Dakota. Huronite.
A farmer in Miririeriaha county has just
sold his farm "for ?80 an acre. Ten years
ago $15 an acre would have been consid
ered a fabulous price for this farm. What
the past ten years has done in Minnehaha
county land values, the next ten years
will accomplish in - Beadle.
* TtNK
Myself, when young, had found a joy to
take - - i-.'
Wide strolls beside the waters of the lake.
I found a rapture on the open road
I found repose wherelnto none could
break. ,
Books and Authors
^ . " LOVE SONGS .'- - -
Edith Thomas, writing of recent poetry
in The Bookman, remarks that "all the
world loves a love song." It is true. A
sweet ajnd touching love song appeals to
the tender eida of the most illiterate of
human beings, or the most callous and
brutal of them, as well as to the most re
fined. There are certain chords in the
nature of every human being, which swept
by the tender motif of the song and its
musical expression, vibrates responslvely
wheri they can be touched by no other ip
uence. There have been writers of love
songs in this country, whose productions
sell Into the hundreds of thousands and
millions. Love songs are sung to-day
which way back in the nineteenth century,
touched and revived memories in many
hearts. Many love songs, which have a
somewhat monotonous metrical construc
tion, when put within the pervasive pow
er of the human voice, bring tears to the
eyes of many. There is no accounting for
tastes, but there are songs of this kind
which in the singing will hold thousands
spell-bound, who cannot be coaxed to
listen to a bar from the works of Gounod,
Beethoven, Haydn or Mendelssohn.
f , , .,:m
%'- -i.,-^-"#v'sJ.
But now a terror'waits'for hie and you
And wheresoe'er we flee it doth pursue.
It passes with a stench of burning gas,
And "choo-choo-chop," It says, and "choo-
choo-choo." '
Behind an oak ensconced, I forward leaned
And looked far up the road that inter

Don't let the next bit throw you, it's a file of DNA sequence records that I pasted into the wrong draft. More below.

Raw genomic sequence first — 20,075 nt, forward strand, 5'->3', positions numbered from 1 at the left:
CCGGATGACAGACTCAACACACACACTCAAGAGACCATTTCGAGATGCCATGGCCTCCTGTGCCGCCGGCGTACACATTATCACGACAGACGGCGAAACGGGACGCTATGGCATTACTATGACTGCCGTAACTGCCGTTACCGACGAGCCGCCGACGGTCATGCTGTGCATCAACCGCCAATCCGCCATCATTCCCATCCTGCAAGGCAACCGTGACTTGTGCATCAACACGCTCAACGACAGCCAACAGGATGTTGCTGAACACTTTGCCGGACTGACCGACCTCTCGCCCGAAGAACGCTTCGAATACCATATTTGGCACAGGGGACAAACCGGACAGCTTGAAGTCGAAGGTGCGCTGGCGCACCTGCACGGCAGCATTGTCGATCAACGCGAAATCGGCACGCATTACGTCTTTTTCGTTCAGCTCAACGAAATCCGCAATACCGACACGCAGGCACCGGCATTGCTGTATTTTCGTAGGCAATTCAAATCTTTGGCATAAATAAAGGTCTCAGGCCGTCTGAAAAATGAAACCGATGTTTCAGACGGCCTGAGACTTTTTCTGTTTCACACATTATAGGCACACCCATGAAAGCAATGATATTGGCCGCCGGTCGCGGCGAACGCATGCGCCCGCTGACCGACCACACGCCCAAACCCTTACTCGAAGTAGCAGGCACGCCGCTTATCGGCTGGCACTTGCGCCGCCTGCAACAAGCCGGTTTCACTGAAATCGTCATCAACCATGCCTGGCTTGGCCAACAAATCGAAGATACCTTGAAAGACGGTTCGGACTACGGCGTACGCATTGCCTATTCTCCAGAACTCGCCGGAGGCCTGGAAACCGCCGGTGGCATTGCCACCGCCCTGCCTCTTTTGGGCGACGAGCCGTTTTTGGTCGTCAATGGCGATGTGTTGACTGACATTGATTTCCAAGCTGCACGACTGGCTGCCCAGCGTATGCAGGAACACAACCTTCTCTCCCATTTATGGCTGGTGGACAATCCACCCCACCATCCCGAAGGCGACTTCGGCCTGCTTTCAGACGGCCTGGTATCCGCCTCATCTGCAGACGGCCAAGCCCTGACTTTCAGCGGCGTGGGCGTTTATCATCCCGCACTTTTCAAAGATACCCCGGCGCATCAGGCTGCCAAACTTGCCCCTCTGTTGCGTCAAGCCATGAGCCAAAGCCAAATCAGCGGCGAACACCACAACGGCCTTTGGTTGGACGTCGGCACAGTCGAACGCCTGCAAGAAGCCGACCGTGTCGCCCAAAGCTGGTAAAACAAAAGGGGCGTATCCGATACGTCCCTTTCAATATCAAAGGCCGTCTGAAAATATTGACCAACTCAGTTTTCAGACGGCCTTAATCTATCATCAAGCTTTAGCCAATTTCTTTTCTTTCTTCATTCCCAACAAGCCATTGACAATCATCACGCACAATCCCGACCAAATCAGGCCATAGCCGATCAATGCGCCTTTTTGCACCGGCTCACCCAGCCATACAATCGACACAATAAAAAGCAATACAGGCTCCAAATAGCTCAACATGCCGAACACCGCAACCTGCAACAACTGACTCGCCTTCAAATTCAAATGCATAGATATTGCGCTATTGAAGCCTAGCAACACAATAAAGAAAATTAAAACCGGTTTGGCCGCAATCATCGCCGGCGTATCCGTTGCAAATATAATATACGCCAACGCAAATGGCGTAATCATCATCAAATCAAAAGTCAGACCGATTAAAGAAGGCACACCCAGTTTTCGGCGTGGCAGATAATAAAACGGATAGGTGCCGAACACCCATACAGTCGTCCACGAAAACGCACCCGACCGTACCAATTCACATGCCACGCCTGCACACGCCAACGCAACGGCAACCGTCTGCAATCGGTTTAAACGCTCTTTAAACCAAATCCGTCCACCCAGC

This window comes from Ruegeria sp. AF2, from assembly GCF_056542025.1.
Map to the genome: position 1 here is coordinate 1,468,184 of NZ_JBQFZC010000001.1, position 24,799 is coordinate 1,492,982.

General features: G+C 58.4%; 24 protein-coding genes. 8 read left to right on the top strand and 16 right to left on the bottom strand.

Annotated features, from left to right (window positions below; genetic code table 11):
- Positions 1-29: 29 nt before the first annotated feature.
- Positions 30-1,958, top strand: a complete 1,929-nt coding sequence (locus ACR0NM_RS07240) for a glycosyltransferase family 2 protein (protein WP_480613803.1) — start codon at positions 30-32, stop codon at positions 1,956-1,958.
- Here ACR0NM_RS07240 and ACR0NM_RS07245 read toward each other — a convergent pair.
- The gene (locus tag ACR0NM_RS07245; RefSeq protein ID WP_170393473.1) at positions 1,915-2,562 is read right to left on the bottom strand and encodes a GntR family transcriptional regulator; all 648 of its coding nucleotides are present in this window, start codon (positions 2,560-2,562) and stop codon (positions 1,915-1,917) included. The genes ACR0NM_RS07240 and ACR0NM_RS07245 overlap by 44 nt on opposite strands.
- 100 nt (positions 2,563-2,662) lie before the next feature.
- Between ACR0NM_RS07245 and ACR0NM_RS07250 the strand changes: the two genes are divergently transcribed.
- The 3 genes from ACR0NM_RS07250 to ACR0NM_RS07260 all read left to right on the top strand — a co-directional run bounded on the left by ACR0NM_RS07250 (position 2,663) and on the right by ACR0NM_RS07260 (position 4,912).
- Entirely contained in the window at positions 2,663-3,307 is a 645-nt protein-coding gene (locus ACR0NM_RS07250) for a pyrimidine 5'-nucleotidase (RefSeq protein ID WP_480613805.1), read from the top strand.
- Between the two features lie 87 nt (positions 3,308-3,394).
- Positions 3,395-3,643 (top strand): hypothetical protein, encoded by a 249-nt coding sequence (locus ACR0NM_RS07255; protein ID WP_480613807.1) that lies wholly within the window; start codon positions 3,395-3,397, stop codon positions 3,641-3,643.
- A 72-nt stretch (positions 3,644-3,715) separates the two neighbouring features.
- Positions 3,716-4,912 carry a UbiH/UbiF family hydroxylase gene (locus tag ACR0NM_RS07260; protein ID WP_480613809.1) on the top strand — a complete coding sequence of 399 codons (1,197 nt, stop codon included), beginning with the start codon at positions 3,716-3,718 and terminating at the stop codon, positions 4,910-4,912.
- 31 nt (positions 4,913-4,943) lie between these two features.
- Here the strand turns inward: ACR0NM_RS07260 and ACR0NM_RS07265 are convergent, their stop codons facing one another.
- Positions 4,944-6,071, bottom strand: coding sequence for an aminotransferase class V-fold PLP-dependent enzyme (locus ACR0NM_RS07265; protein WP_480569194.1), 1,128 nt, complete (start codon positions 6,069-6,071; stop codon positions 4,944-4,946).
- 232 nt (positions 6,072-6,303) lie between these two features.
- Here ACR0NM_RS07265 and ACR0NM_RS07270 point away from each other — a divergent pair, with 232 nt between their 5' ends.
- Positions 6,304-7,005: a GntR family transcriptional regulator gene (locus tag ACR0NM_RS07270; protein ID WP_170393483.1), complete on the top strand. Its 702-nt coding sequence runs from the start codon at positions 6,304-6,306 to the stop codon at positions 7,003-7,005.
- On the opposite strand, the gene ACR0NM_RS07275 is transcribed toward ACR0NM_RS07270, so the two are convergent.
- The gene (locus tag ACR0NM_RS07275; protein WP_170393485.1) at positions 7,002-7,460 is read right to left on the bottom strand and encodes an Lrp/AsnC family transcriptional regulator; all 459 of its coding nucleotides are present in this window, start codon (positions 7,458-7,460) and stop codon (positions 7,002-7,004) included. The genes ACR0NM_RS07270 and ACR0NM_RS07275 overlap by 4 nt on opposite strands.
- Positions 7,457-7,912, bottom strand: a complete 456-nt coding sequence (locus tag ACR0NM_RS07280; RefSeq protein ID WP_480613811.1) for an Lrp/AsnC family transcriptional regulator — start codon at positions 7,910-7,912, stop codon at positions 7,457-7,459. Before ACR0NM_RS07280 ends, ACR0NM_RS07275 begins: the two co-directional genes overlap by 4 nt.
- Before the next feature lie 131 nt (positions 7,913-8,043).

'Twixt me and something cleaving the
thin airs.
It passed me with a hiss, and 'twas the
The wild Mad-Mullah, vengeance-breath
ing Thing,
That you and me Into the lake can fling
A Demon, which, but let it pass this
An hundred sorrows- in its wake 'twill
Two things are free from this fiend's
power to slay
Creation else is "'periled, night and day:
The lark that spars thru heaven, and
the crab ".
That 'neath the wave pursues its watery
Willard Dilbnan in -Minnetoka Record.
Klehle, LL. D., State Superintendent of Pub
lic Instruction and Late Professor of Pedagogy
In toe State University. Minneapolis: The
H. w, Wilson company.
Dr. Kiehle has performed a real service
in the preparation of this volume, which
details the progress and achievements of
public education In Minnesota from the
territorial period to the present day. The
first part of the book is historical the
second part contains a systematic study
and arrangement of the school laws and
sources of school support in this state.
To the pioneers, who, with the modern
civilization, brought with them to Minne
sota the sturdy belief that public educa
tion is one of the lading essentials of a
new country, Dr. Kiehle pays a deserved
tribute as the men and women who
"sought not merely lands and wealth for
themselves, but, they laid the founda
tions of a system of education in which
their children should Inherit the learning
and culture of the world's history and so
make themselves a part of the continuous
history of a Christion civilization."
Among these early promoters of public
education are mentioned the late Alex
ander Ramsey, Miss Harriet Bishop, Miss
Hornbeck, Miss Scofleld, Dr. Williamson,
a pioneer missionary to the Indians. This
was in 1849 and the early school houses
were built of logs. In a few years, as
population Increased, the public schools in
creased, and, after the civil war, the
founding of institutions for the higher
education was actively entered upon.
Minnesota early took advantage of the
national provision for public education in
the setting apart of a liberal portion of
the public lands for that purpose, to be
sold to provide a school fund, which has
always in Minnesota been managed, as
Dr. Kiehle says, with business sagacity
and conscientious faithfulness by the state
officers charged with its administration.
The school fund amounts now to $14,316,-
389. In addition to the national grant of
public lands for the support of the schools,
a one mill state tax was levied sixteen
years ago for such purpose and it was
provided that the common schools should
be held for not less than five months each
year. Details of the state aid for special
rural and semi-graded schools are given,
together with details of legisation on the
subject of school libraries, training
schools, state high school systems, and
university. The portion of the book relat
ing to higher education and the state uni
versity is of decided interest. There is no,